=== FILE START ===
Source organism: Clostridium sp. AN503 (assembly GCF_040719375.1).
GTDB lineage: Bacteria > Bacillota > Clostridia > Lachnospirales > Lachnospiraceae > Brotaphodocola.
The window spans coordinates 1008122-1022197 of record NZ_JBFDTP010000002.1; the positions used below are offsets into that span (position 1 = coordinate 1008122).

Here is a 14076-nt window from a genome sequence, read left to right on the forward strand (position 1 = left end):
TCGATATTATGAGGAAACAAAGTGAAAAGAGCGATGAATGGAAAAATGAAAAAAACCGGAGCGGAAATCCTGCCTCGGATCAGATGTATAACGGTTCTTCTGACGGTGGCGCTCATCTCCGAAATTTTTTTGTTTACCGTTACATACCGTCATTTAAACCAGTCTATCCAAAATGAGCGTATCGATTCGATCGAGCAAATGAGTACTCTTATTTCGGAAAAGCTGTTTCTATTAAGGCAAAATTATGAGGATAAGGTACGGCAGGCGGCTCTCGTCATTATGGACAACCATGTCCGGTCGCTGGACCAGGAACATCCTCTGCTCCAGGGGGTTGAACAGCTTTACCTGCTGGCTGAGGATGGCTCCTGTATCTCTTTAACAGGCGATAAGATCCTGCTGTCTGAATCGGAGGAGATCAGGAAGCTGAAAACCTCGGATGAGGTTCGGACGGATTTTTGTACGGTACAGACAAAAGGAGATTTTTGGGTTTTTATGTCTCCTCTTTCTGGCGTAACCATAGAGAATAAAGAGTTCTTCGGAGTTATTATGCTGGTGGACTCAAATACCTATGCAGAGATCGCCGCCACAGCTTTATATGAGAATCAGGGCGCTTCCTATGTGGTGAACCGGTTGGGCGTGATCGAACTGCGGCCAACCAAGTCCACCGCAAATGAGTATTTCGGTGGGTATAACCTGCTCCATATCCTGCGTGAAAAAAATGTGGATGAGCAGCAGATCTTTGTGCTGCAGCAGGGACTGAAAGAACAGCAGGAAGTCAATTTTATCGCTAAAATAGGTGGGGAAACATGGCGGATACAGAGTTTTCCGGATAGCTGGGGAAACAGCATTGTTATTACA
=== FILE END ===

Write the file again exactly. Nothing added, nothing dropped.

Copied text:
Source organism: Clostridium sp. AN503 (assembly GCF_040719375.1).
GTDB lineage: Bacteria > Bacillota > Clostridia > Lachnospirales > Lachnospiraceae > Brotaphodocola.
The window spans coordinates 1008122-1022197 of record NZ_JBFDTP010000002.1; the positions used below are offsets into that span (position 1 = coordinate 1008122).

Here is a 14076-nt window from a genome sequence, read left to right on the forward strand (position 1 = left end):
TCGATATTATGAGGAAACAAAGTGAAAAGAGCGATGAATGGAAAAATGAAAAAAACCGGAGCGGAAATCCTGCCTCGGATCAGATGTATAACGGTTCTTCTGACGGTGGCGCTCATCTCCGAAATTTTTTTGTTTACCGTTACATACCGTCATTTAAACCAGTCTATCCAAAATGAGCGTATCGATTCGATCGAGCAAATGAGTACTCTTATTTCGGAAAAGCTGTTTCTATTAAGGCAAAATTATGAGGATAAGGTACGGCAGGCGGCTCTCGTCATTATGGACAACCATGTCCGGTCGCTGGACCAGGAACATCCTCTGCTCCAGGGGGTTGAACAGCTTTACCTGCTGGCTGAGGATGGCTCCTGTATCTCTTTAACAGGCGATAAGATCCTGCTGTCTGAATCGGAGGAGATCAGGAAGCTGAAAACCTCGGATGAGGTTCGGACGGATTTTTGTACGGTACAGACAAAAGGAGATTTTTGGGTTTTTATGTCTCCTCTTTCTGGCGTAACCATAGAGAATAAAGAGTTCTTCGGAGTTATTATGCTGGTGGACTCAAATACCTATGCAGAGATCGCCGCCACAGCTTTATATGAGAATCAGGGCGCTTCCTATGTGGTGAACCGGTTGGGCGTGATCGAACTGCGGCCAACCAAGTCCACCGCAAATGAGTATTTCGGTGGGTATAACCTGCTCCATATCCTGCGTGAAAAAAATGTGGATGAGCAGCAGATCTTTGTGCTGCAGCAGGGACTGAAAGAACAGCAGGAAGTCAATTTTATCGCTAAAATAGGTGGGGAAACATGGCGGATACAGAGTTTTCCGGATAGCTGGGGAAACAGCATTGTTATTACA